Je ne ReLIVE rien
I don't suppose that the title of this post comes close to meaning anything in reality! What it means in the very personal virtual world of InsideMyHead is, "I didn't go to the ReLIVE conference at the OU last week but I wish I had" :-). Why? Because it looks to have been a great success. Certainly if Roo Reynold's excellent final keynote, a summing up of what happened over the two days, is anything to go by.
Having watched Roo's summing up, I tweeted that every conference needs one of these kinds of closing talks - particularly so where you are trying to amplify the event to people who are not attending in person. Cliff Lynch often performs a very effective similar function at digital library events.
InsideMyHead didn't feature of course, not least because the orientation experience is so poor that absolutely no-one makes it through :-). No surprises that, based on the little that I saw, it looks like Second Life predominated. Despite a couple of recent calls to knock our obsession(?) with Second Life on the head (here and here), it remains (quite rightly in my humble opinion) the primary focus of our attention as far as the use of MUVEs to support learning is concerned.
There is only one point at which I take mild exception to Roo's talk. Towards the end he shows an image of the in-world venue that the OU had created for the event and says something like, "there was a virtual backchannel for this event... but this wasn't it", referring instead to the widespread use of Twitter made by conference delegates. Well, I can't argue with that - I wasn't there after all. What I would say though is that, as a partial remote attendee, I would have much preferred for the talks to have been streamed in-world (rather than on the Web) so that those of us wanting to take part remotely could have used in-world chat as our own back-channel. Twitter probably worked very well as the back-channel for those delegates "in the room" (though I have a strong personal dislike for the use of Twitter as a live-blogging channel because it lacks any sensible filtering mechanism and there is wittering (sorry, I mean twittering) that I simply do not want to listen to in large volumes :-).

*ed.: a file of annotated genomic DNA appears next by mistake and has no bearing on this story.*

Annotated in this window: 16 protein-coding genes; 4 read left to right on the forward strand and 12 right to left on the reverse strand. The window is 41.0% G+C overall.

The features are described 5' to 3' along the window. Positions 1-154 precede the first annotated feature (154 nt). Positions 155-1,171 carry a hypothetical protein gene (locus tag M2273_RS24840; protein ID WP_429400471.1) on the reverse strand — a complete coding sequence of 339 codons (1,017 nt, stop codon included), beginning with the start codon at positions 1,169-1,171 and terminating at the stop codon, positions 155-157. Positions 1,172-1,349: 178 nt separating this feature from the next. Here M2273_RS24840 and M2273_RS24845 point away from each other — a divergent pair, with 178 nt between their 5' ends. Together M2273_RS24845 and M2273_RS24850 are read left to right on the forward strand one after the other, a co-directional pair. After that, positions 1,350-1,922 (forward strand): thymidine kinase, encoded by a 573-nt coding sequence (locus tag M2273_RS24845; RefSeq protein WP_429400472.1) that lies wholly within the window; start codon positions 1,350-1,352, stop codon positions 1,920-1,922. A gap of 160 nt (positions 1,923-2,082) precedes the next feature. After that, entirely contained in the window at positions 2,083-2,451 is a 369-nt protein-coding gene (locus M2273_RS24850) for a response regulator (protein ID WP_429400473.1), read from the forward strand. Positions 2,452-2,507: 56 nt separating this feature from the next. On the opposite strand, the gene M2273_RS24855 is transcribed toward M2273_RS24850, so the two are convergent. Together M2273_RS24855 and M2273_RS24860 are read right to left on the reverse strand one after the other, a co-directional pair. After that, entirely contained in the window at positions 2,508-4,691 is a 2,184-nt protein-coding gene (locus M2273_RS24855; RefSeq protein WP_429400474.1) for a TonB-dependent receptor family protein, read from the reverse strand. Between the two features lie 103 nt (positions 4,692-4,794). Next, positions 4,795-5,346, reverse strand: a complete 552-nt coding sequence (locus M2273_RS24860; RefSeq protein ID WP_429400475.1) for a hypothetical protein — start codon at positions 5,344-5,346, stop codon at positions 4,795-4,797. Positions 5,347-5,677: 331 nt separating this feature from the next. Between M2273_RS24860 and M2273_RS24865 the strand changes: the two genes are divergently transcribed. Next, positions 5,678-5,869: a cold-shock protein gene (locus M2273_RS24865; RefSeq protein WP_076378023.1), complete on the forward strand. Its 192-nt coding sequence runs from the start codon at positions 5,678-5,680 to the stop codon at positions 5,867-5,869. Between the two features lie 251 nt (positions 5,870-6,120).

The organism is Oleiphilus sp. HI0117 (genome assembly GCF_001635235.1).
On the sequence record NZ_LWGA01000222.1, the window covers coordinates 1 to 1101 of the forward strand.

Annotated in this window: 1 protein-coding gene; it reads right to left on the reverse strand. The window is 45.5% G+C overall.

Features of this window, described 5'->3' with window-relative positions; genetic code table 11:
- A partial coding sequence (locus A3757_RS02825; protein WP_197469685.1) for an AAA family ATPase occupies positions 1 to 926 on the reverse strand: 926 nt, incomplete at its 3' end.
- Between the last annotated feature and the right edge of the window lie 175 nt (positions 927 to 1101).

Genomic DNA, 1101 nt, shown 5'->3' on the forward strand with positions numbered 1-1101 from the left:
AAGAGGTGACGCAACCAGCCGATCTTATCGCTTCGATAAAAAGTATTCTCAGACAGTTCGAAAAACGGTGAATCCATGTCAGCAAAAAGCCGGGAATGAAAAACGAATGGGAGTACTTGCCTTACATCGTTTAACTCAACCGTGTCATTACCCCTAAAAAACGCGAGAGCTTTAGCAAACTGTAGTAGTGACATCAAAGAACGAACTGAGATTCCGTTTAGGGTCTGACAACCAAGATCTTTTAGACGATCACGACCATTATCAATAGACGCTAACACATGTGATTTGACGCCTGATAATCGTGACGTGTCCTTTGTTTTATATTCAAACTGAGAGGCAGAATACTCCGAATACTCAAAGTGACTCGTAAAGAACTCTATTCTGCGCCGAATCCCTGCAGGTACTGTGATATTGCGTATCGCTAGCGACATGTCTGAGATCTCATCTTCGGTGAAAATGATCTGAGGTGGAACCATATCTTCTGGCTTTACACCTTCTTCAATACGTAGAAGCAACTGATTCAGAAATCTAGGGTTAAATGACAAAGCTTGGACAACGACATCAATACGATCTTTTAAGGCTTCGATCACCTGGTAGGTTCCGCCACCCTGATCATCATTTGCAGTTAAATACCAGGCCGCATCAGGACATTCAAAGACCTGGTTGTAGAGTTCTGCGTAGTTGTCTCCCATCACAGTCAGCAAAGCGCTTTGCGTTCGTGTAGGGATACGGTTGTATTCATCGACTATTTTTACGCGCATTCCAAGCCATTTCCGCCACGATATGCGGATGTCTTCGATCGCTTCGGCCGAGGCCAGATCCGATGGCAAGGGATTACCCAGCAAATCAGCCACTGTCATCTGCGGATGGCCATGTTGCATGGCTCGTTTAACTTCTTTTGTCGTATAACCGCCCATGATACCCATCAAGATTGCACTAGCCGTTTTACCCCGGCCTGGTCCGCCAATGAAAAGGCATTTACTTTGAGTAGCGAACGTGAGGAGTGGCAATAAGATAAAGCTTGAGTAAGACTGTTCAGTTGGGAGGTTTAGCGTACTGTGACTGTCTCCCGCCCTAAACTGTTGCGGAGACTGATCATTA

Of course, Second Life wouldn't have worked well as a back-channel for those people in the room, not least since having lots of people trying to run Second Life over a wireless network is pretty much doomed to failure, but also because if you are immersed in a RL conference, then trying also to become immersed in a virtual world probably isn't very helpful.
So there's a problem... Second Life would have worked better (IMHO) for those of who were remote but Twitter (or something similar) worked better for those in the room. What we needed was some kind of bridge between the two - allowing conversations to happen across all the participants.
This wouldn't be hard to do technically (there are a number of Twitter repeaters available in Second Life, including one that I built some time ago) but there are probably organisational and cultural issues to address.
Anyway... this is more "thinking out loud" than complaining or anything. My gut feeling is that hybrid physical/virtual meetings are going to feature significantly in our future and that thinking about how best to facilitate them is best done sooner rather than later.